For example, I did a helicopter ride with Paradise Helicopters in O'ahu and despite the doors being off in the Hughes 500, I sat on a seat opposite what the direction the pilot consistently turned so I rarely got to see anything besides the legs and head of the guy sitting next to me. When we got to Sacred Falls, the pilot did let me see the falls from my side of the door, but he had the chopper tilted the wrong way so I had to deal with the helicopter foot in my photos of the waterfall. We spent most of the 60 minutes flying over parts of O'ahu you could see by car and he didn't spend any time in the Ko'olau Mountains (except for Sacred Falls). He even wasted some time landing at the Honolulu Airport and who knows why he did that? Needless to say, I felt like I totally wasted the $220 and most of the flight felt like a waste of time and fuel up until we got to Sacred Falls.
Final Thoughts: So these are some of the things you should consider about flying on a helicopter. Unfortunately, many of these factors are not controllable (such as the helicopter pilot or the weight of your fellow passengers). Also the weather (especially in Kaua'i) might move you to tears or leave you thinking you had a ho hum experience. Nonetheless, it pays to be informed so you maximize your chances of getting your money's worth.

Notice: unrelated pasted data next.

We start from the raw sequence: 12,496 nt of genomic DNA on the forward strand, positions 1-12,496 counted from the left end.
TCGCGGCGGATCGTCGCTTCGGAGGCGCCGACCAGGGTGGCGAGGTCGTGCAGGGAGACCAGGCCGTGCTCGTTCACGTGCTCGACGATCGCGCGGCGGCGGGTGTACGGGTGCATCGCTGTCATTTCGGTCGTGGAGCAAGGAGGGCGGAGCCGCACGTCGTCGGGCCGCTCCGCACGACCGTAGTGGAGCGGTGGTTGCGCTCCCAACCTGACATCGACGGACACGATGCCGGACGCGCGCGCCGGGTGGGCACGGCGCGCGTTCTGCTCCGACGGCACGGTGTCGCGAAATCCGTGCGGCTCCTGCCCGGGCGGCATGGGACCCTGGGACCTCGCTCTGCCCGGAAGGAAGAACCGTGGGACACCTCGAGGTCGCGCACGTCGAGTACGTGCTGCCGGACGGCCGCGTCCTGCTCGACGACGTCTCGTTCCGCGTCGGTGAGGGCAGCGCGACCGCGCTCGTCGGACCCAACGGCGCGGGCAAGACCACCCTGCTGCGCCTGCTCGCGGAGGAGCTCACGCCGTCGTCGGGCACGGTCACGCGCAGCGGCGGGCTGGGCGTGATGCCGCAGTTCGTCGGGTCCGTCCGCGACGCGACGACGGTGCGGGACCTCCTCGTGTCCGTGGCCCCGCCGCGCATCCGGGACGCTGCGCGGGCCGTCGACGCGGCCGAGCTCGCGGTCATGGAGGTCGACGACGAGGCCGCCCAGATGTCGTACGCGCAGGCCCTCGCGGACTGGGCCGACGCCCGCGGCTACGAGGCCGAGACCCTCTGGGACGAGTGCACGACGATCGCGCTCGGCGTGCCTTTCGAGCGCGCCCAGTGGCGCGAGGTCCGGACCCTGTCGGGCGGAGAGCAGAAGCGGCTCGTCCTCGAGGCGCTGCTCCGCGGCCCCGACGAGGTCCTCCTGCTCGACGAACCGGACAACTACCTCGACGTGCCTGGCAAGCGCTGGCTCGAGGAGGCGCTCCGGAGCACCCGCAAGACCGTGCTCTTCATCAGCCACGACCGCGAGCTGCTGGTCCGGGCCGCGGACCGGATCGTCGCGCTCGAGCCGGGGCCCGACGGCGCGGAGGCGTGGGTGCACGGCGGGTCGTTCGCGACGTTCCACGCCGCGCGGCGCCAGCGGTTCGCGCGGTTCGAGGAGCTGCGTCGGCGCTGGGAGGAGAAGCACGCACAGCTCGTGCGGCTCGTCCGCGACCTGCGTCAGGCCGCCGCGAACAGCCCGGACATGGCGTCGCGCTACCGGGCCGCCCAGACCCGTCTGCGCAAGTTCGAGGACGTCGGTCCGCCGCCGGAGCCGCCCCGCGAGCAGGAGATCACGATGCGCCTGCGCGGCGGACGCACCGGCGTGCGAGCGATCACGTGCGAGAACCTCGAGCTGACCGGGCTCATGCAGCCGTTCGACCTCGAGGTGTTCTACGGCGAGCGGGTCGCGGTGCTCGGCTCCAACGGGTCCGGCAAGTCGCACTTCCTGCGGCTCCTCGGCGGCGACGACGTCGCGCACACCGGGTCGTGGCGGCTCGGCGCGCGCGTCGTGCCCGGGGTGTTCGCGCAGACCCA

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THE NEGATIVE FACTORS: WHAT'S BAD ABOUT HELICOPTERING?I really didn't appreciate how annoyed locals can be with helicopters until a recent trip to Kaua'i as well as to Moloka'i. To give you an idea of how bad the noise is, you pretty much need to wear the noise-cancelling head phones or else you may risk losing your hearing from the deafening sounds of the high frequency ringing of the engine and rotors. Imagine that sound traveling unobstructed from the air right down into peoples' homes or in public parks and you get a feeling for why people on the ground aren't crazy about helicopters.
In Kaua'i, helicopters have been derisively referred to by the locals as the "Kaua'i Mosquitoes" becuase they're just as annoying as the blood-sucking insects leaving the hard-to-ignore itchy welts. Since choppers are one of the best ways to see Kaua'i, residents probably have to deal with the sound of these crafts flying overhead at least a half dozen or more times a day.